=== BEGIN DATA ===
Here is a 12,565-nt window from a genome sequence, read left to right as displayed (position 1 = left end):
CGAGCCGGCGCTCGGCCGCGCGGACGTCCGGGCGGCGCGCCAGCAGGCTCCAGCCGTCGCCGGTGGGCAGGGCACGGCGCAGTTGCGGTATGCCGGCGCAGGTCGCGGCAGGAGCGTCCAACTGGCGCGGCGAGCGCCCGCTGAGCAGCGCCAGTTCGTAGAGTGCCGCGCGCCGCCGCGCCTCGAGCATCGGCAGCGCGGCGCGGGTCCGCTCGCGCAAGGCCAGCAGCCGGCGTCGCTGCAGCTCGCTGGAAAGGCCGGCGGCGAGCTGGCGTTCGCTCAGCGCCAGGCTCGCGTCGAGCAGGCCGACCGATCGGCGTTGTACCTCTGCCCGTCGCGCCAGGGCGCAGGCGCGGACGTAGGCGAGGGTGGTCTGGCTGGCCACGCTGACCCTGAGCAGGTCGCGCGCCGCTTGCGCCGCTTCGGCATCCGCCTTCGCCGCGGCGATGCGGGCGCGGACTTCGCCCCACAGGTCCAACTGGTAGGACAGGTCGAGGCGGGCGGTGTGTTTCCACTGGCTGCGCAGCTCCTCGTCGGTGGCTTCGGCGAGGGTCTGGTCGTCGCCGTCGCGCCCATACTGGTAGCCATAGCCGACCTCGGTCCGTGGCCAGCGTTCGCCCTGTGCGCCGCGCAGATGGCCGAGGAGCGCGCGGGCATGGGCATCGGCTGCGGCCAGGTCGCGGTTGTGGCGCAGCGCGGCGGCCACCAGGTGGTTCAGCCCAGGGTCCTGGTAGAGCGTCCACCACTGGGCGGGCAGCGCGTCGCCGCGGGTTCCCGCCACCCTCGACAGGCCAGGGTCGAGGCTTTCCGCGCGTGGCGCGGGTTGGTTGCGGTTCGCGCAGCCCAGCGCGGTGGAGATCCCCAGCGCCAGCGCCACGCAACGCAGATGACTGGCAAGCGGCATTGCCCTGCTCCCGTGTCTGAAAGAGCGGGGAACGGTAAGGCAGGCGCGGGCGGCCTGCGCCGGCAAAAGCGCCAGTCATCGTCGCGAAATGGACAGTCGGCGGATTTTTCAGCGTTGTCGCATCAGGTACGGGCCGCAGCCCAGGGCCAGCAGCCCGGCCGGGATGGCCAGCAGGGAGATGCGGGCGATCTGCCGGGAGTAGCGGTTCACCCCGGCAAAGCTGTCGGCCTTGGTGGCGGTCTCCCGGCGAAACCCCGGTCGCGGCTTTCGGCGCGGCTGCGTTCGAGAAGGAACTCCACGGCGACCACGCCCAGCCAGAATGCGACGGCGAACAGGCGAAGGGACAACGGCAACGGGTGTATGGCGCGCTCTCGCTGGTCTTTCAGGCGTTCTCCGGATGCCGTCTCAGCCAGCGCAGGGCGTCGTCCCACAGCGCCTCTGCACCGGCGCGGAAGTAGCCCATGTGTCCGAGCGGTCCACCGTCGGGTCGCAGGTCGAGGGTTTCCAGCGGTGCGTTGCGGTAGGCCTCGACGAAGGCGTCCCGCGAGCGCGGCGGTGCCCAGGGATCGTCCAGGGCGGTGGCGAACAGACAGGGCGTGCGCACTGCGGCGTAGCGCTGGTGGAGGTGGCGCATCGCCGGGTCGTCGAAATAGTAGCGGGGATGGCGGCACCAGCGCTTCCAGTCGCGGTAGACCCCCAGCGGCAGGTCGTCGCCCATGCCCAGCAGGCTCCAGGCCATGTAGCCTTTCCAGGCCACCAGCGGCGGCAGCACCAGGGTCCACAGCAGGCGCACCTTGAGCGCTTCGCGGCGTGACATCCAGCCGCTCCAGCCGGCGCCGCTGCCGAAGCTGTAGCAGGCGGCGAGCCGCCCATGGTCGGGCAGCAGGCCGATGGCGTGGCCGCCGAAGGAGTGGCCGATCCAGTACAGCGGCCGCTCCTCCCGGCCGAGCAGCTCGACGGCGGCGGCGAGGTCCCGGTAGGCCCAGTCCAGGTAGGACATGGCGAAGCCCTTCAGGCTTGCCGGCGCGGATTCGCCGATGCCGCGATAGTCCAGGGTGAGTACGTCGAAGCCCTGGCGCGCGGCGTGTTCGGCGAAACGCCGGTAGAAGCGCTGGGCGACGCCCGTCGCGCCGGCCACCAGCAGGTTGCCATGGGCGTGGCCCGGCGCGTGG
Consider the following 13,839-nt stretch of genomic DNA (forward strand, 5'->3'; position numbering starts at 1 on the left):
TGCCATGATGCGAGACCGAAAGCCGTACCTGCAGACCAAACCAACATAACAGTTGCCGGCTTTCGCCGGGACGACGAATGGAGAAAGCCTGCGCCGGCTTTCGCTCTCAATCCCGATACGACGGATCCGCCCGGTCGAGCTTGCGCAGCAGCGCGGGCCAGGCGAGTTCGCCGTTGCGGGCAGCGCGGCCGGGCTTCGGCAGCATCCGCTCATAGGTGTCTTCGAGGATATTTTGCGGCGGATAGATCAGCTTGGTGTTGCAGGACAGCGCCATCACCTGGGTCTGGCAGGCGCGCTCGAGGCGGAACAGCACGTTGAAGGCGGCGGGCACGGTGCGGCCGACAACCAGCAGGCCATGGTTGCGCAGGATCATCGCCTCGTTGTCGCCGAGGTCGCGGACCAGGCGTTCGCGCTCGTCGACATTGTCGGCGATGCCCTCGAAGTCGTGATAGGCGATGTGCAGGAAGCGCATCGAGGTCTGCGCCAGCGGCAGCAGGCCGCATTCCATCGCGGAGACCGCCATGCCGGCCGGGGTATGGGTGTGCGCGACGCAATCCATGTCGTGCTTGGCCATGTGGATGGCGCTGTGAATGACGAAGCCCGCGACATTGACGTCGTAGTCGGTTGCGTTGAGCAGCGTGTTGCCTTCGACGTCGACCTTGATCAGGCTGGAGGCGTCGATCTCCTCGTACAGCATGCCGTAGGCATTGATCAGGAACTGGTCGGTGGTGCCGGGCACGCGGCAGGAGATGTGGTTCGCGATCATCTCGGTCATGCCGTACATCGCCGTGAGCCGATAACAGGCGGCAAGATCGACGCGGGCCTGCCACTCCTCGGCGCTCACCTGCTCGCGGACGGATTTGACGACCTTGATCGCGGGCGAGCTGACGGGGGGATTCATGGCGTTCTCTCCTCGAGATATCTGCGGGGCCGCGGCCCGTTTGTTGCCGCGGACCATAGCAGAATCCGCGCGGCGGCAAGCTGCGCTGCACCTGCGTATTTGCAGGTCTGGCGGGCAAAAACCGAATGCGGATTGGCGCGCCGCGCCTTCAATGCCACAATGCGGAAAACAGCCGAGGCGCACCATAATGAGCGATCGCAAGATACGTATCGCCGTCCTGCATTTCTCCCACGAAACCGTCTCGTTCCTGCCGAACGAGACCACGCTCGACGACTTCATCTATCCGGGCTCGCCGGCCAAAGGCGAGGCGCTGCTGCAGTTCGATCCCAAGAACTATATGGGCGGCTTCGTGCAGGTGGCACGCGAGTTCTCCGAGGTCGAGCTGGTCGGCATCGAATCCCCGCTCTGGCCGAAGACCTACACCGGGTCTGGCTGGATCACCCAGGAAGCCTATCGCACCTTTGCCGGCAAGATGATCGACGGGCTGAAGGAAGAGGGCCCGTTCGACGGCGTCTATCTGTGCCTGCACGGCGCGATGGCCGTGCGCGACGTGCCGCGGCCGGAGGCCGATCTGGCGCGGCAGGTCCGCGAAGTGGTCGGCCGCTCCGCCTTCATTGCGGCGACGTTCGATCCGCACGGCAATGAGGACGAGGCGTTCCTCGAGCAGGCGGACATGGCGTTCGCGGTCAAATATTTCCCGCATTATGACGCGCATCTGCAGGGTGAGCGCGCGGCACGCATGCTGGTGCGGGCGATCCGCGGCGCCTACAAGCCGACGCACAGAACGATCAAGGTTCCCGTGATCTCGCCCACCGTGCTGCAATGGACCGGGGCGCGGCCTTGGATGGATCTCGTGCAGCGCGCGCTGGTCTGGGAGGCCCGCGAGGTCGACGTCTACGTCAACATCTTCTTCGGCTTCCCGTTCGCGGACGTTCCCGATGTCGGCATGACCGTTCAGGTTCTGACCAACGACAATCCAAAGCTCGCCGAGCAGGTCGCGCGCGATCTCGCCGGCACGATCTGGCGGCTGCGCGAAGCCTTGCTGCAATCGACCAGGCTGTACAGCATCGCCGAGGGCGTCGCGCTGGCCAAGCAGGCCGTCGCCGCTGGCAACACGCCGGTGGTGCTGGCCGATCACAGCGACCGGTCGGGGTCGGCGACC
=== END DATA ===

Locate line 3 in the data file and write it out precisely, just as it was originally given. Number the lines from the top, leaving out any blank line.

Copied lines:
Consider the following 13,839-nt stretch of genomic DNA (forward strand, 5'->3'; position numbering starts at 1 on the left):